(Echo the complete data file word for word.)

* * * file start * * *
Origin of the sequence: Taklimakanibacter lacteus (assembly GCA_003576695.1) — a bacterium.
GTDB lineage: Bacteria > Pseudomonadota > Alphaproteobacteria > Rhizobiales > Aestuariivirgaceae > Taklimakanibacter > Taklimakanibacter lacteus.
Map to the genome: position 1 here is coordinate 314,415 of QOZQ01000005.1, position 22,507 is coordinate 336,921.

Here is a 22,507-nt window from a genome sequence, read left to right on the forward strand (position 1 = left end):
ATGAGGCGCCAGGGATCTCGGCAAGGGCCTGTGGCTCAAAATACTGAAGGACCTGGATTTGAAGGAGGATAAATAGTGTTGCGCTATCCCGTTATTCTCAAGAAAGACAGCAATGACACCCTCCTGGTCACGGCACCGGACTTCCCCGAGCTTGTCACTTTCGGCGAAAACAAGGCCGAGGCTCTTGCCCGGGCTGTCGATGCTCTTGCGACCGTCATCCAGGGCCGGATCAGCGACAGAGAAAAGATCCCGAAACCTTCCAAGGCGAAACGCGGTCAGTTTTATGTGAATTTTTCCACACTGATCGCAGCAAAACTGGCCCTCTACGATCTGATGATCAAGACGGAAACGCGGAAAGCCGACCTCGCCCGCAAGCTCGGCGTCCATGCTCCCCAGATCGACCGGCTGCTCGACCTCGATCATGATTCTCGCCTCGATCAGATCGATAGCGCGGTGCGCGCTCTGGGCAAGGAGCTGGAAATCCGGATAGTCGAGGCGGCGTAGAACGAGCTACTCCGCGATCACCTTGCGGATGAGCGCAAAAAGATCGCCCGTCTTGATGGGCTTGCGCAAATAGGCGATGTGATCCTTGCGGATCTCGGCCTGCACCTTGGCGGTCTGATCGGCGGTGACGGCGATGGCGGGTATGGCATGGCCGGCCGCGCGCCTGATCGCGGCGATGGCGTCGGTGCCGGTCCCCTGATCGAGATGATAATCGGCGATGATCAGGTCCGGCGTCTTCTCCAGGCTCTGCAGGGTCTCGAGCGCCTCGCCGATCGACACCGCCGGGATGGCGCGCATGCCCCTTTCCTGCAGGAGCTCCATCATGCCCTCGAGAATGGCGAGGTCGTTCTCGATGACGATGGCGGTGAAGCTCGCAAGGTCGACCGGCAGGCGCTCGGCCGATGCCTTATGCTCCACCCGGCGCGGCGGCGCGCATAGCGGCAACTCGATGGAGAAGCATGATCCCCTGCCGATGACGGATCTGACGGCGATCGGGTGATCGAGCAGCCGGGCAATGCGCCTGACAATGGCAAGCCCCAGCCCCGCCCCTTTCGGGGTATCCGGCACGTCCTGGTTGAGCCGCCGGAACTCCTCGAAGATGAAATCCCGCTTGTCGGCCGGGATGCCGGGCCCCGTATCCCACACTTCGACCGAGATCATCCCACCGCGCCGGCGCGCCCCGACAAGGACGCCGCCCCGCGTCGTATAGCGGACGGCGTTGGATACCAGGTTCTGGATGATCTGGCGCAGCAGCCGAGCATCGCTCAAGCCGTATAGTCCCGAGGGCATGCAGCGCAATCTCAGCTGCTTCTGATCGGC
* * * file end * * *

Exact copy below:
Origin of the sequence: Taklimakanibacter lacteus (assembly GCA_003576695.1) — a bacterium.
GTDB lineage: Bacteria > Pseudomonadota > Alphaproteobacteria > Rhizobiales > Aestuariivirgaceae > Taklimakanibacter > Taklimakanibacter lacteus.
Map to the genome: position 1 here is coordinate 314,415 of QOZQ01000005.1, position 22,507 is coordinate 336,921.

Here is a 22,507-nt window from a genome sequence, read left to right on the forward strand (position 1 = left end):
ATGAGGCGCCAGGGATCTCGGCAAGGGCCTGTGGCTCAAAATACTGAAGGACCTGGATTTGAAGGAGGATAAATAGTGTTGCGCTATCCCGTTATTCTCAAGAAAGACAGCAATGACACCCTCCTGGTCACGGCACCGGACTTCCCCGAGCTTGTCACTTTCGGCGAAAACAAGGCCGAGGCTCTTGCCCGGGCTGTCGATGCTCTTGCGACCGTCATCCAGGGCCGGATCAGCGACAGAGAAAAGATCCCGAAACCTTCCAAGGCGAAACGCGGTCAGTTTTATGTGAATTTTTCCACACTGATCGCAGCAAAACTGGCCCTCTACGATCTGATGATCAAGACGGAAACGCGGAAAGCCGACCTCGCCCGCAAGCTCGGCGTCCATGCTCCCCAGATCGACCGGCTGCTCGACCTCGATCATGATTCTCGCCTCGATCAGATCGATAGCGCGGTGCGCGCTCTGGGCAAGGAGCTGGAAATCCGGATAGTCGAGGCGGCGTAGAACGAGCTACTCCGCGATCACCTTGCGGATGAGCGCAAAAAGATCGCCCGTCTTGATGGGCTTGCGCAAATAGGCGATGTGATCCTTGCGGATCTCGGCCTGCACCTTGGCGGTCTGATCGGCGGTGACGGCGATGGCGGGTATGGCATGGCCGGCCGCGCGCCTGATCGCGGCGATGGCGTCGGTGCCGGTCCCCTGATCGAGATGATAATCGGCGATGATCAGGTCCGGCGTCTTCTCCAGGCTCTGCAGGGTCTCGAGCGCCTCGCCGATCGACACCGCCGGGATGGCGCGCATGCCCCTTTCCTGCAGGAGCTCCATCATGCCCTCGAGAATGGCGAGGTCGTTCTCGATGACGATGGCGGTGAAGCTCGCAAGGTCGACCGGCAGGCGCTCGGCCGATGCCTTATGCTCCACCCGGCGCGGCGGCGCGCATAGCGGCAACTCGATGGAGAAGCATGATCCCCTGCCGATGACGGATCTGACGGCGATCGGGTGATCGAGCAGCCGGGCAATGCGCCTGACAATGGCAAGCCCCAGCCCCGCCCCTTTCGGGGTATCCGGCACGTCCTGGTTGAGCCGCCGGAACTCCTCGAAGATGAAATCCCGCTTGTCGGCCGGGATGCCGGGCCCCGTATCCCACACTTCGACCGAGATCATCCCACCGCGCCGGCGCGCCCCGACAAGGACGCCGCCCCGCGTCGTATAGCGGACGGCGTTGGATACCAGGTTCTGGATGATCTGGCGCAGCAGCCGAGCATCGCTCAAGCCGTATAGTCCCGAGGGCATGCAGCGCAATCTCAGCTGCTTCTGATCGGC